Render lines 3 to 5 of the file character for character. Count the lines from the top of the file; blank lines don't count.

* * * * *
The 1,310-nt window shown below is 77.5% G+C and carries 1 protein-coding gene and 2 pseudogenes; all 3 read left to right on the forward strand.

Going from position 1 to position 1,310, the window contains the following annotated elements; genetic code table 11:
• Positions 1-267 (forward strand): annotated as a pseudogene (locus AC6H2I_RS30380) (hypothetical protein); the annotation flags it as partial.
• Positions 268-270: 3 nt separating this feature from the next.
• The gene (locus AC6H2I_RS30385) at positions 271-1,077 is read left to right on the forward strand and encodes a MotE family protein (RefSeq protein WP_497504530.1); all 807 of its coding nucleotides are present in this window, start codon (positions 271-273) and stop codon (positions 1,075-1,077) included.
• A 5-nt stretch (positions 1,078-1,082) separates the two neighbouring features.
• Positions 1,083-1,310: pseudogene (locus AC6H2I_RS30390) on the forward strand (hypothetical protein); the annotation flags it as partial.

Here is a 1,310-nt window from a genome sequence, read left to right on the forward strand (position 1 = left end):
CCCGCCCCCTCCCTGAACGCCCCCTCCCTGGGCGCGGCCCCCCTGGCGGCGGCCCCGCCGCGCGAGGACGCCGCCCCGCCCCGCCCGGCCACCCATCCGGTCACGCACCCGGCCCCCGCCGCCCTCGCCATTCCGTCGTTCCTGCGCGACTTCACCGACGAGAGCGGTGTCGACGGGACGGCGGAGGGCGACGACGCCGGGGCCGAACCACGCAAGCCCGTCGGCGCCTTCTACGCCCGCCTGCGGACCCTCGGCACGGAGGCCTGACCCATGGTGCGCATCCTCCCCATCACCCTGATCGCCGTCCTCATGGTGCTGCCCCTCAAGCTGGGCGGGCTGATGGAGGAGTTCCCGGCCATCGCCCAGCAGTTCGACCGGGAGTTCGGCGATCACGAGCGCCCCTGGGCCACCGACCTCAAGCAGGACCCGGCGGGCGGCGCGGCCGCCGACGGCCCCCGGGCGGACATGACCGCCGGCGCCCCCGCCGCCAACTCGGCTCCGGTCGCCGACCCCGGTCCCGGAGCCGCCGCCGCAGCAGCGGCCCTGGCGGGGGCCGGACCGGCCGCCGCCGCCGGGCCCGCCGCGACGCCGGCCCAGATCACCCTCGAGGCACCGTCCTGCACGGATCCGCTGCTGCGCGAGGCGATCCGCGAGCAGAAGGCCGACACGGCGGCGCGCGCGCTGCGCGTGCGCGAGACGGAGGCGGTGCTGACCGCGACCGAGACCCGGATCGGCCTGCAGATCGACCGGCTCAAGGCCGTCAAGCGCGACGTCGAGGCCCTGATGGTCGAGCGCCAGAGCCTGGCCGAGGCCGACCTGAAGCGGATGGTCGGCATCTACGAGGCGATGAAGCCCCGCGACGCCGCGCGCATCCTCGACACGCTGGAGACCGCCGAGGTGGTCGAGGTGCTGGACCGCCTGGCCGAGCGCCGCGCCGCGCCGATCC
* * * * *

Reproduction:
• Positions 1-267 (forward strand): annotated as a pseudogene (locus AC6H2I_RS30380) (hypothetical protein); the annotation flags it as partial.
• Positions 268-270: 3 nt separating this feature from the next.
• The gene (locus AC6H2I_RS30385) at positions 271-1,077 is read left to right on the forward strand and encodes a MotE family protein (RefSeq protein WP_497504530.1); all 807 of its coding nucleotides are present in this window, start codon (positions 271-273) and stop codon (positions 1,075-1,077) included.